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amahran last won the day on September 14

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  1. I take that as a personal challenge to steer my Twotter without using the rudder 🤔
  2. In the attached video, you can see the letters constantly twitching around the compass rose. It's moderately weird looking. Of course, when you're in a turn, it twitches fast enough to make it look like a strobe: Microsoft Flight Simulator - 2021-09-19 16-03-27.mp4
  3. Thanks, @JRBarrett! I was constantly peeved that the CRJ was taking these weird turns, thinking I was screwing up somewhere. But this post was actually insightful in helping me feel I'm not alone!
  4. Don't know why you got downvoted, but that's an excellent observation. There are indeed lots of bug reports and issue reports for the CRJ. Some are wildly outdated, some are recent developments, all are in the forums. So when I encounter a new bug, I ask myself the following questions: What exactly is this bug I'm experiencing? Is it truly a bug or a system failure, or am I using the product in a unintentional manner? What exactly is causing this bug? Bug reports are great, but if there's no reproducability, it's useless to the developer. What are some key words that could be used to search for this bug in the forums? The last one is particularly important. Some obvious keywords can be "TCAS" which every simmer knows, or "Seatbelt Sign". Those are easy enough to look up and see if you can find a relevant forum topic title. However, some aren't so clear: The Audio Control Panel (Left seat, Right seat, and Observer) initializes with all the knobs in the on position except the Com1 knob, which is selected by the mic knob. Naturally, this screams to me that the boolean for the volume knobs in the ACP is reversed in the aircraft initialization. So now the question: What do I SEARCH for? Do I believe simmers will know the correct term for this panel? ACP? (too short to search) Audio Control Panel? Volume Knobs? Com2? Radio? (This one pulls up too many results) Once I ascertain that no one has already posted that topic, I then go through the effort of documenting the conditions that causes it: have I tried recycling the default state? Have I tried different default states? Have I tried quickloading states? Have I tried loading on a runway? In the air? At the gate? Then of course there's the issue of tangentially related posts: maybe they're related enough that the developer notices the issue, but maybe they haven't noticed: I found that if I move my joystick fully forward, all the screens in the CRJ hang entirely. I found a forum post which was about screen freezes, but the joystick wasn't mentioned. Should I post in that topic or make a new one? And then after all that, I have to document all my observations: what the issue is, what's supposed to happen, what happens instead, what's causing it, what I recommend as a potential fix (if possible), all with pictures. This is time consuming, and it can be disheartening to hear silence afterwards and see it not go anywhere. Eventually, it has gotten to the point where I see a bug nowadays and go "eh....screw it I'm just gonna fly, they probably know about it". So hopefully Mathijs' proposed solution this week can help resolve that and bring the enthusiasm back!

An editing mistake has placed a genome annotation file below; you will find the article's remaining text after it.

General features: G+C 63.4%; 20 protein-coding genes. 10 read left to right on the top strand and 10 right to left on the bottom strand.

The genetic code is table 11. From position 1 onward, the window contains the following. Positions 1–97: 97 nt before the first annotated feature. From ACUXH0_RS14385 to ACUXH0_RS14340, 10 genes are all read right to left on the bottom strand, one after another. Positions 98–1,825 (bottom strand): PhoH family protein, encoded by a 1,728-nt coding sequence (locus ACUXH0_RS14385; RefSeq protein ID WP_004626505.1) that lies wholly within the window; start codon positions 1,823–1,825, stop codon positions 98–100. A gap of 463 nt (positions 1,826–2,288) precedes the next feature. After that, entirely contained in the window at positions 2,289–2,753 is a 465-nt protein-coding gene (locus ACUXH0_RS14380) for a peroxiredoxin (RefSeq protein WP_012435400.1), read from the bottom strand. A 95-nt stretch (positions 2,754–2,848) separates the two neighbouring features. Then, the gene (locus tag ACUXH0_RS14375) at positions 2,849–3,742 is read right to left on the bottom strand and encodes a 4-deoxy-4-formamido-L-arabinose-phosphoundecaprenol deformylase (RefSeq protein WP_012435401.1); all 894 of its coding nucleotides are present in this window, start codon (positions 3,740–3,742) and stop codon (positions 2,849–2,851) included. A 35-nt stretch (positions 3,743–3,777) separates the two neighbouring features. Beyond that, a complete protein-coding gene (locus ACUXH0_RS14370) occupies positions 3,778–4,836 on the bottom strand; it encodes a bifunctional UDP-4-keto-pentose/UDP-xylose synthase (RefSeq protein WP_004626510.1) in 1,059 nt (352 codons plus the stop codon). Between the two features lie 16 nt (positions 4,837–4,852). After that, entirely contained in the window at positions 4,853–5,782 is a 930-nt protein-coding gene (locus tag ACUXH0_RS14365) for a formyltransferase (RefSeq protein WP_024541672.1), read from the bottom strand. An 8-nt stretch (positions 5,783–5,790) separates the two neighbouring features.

5. Looking forward to it! Anything helps that makes me remember I’m not just screaming into a void!
  6. I don’t know if anyone else is experiencing this, but at the initial release of the CRJ I was enthusiastic about reporting bugs and issues, and as time went on I felt some kind of reporting “fatigue”. To describe it adequately: - I’m not sure if my reports are contributing to any effort - I’m not sure if a bug I experience has already been mentioned - I’m not sure if devs are aware of the bugs and issues I’m observing (at least I’d hope I’m not the only one seeing them). - I’m not even sure if the bugs I’m reporting are going on a back burner or if they’re scheduled to be addressed after another bug, or if they’re to be addressed in a coming update, or what - I’m not even sure that the devs who see my bug reports are acknowledging them as items to be addressed or if they’re being accepted as “it is what it is”. I realize the devs have a lot on their mind, and are dealing with an ever-changing SDK, so I can’t blame them for not communicating every individual detail. However, I feel like I lost some enthusiasm in bug reporting; it’s exhausting and feels like my bug reports are going into a black hole. And I’m honestly burnt out. Does anyone else feel this in any way, either with the CRJ or with MSFS in general? Aerosoft, do you guys still want us bug reporting at this point for persistent bugs, or is everything already “known” by now? I love to help but at some point it feels like I’m being a nuisance…